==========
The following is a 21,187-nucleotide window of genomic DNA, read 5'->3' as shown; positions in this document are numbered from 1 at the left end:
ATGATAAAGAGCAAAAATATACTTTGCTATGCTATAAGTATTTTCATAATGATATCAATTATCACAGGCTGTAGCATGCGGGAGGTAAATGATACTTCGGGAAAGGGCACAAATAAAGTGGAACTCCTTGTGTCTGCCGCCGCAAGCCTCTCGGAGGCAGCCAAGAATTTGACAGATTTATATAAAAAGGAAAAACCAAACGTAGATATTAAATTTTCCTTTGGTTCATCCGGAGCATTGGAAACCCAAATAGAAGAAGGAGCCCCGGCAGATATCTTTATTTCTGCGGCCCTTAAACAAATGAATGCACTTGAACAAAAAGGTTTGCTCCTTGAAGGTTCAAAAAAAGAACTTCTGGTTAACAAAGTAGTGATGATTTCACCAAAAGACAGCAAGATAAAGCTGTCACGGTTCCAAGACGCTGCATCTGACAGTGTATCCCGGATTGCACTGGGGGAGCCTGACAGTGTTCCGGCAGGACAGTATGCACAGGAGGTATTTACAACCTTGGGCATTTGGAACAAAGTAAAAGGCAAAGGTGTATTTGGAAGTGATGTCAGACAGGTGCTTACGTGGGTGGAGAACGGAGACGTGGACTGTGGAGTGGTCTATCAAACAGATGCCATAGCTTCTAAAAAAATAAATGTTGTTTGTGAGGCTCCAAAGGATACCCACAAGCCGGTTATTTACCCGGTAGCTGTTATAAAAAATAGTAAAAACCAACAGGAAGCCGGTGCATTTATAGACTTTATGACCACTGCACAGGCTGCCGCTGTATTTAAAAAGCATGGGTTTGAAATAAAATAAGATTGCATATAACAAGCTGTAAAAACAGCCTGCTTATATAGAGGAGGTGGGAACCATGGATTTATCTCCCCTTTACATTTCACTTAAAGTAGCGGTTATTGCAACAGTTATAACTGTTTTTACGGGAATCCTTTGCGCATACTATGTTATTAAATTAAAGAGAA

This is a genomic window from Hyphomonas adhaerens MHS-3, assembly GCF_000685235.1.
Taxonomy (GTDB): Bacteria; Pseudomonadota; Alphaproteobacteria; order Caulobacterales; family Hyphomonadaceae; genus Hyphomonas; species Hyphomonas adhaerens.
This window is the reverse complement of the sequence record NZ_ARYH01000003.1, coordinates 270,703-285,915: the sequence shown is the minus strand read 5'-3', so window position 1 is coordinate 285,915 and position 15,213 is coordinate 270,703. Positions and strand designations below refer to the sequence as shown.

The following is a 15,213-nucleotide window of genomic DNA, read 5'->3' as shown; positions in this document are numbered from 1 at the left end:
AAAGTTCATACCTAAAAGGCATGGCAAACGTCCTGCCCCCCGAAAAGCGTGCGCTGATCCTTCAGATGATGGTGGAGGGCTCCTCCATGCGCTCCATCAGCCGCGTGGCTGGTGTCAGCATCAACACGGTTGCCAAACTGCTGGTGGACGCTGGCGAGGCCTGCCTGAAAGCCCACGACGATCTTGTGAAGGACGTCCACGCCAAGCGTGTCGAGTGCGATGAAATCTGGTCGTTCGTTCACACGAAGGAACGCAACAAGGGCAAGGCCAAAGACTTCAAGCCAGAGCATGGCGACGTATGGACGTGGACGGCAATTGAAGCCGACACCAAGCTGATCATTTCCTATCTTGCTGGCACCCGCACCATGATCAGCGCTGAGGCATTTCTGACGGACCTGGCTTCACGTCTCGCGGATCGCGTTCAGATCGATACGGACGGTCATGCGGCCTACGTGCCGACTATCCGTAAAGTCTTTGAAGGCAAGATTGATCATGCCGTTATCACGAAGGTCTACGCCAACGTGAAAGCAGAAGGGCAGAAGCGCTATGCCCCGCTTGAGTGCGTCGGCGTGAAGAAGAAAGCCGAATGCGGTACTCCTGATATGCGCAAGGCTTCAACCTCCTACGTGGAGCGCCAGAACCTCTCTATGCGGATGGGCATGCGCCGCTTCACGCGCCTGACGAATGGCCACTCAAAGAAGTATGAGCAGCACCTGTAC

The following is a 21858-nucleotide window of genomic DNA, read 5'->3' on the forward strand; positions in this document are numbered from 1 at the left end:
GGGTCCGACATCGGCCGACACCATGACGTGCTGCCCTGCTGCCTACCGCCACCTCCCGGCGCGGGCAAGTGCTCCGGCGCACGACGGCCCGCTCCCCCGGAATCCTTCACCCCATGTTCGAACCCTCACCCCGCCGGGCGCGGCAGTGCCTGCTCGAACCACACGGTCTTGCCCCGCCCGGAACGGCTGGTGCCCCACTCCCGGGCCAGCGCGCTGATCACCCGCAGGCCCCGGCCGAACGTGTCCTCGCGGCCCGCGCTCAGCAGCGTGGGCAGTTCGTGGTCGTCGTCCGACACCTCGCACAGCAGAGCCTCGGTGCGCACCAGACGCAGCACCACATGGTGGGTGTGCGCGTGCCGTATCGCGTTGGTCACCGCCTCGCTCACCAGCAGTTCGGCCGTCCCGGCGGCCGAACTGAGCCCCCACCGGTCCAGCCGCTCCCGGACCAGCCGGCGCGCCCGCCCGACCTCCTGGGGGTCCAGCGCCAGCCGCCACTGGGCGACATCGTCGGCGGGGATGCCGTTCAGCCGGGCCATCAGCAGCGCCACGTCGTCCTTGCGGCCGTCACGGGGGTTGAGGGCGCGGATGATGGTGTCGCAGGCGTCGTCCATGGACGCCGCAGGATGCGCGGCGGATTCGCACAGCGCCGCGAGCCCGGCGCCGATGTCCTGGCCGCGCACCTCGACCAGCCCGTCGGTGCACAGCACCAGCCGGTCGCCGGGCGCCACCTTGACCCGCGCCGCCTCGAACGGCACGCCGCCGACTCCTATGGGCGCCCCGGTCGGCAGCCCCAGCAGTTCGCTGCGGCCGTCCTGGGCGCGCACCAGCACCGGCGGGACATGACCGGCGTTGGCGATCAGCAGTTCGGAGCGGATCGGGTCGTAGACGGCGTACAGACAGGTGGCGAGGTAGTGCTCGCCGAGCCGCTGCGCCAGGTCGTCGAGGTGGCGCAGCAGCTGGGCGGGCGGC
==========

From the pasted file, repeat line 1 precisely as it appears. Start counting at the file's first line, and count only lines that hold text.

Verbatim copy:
The following is a 21,187-nucleotide window of genomic DNA, read 5'->3' as shown; positions in this document are numbered from 1 at the left end: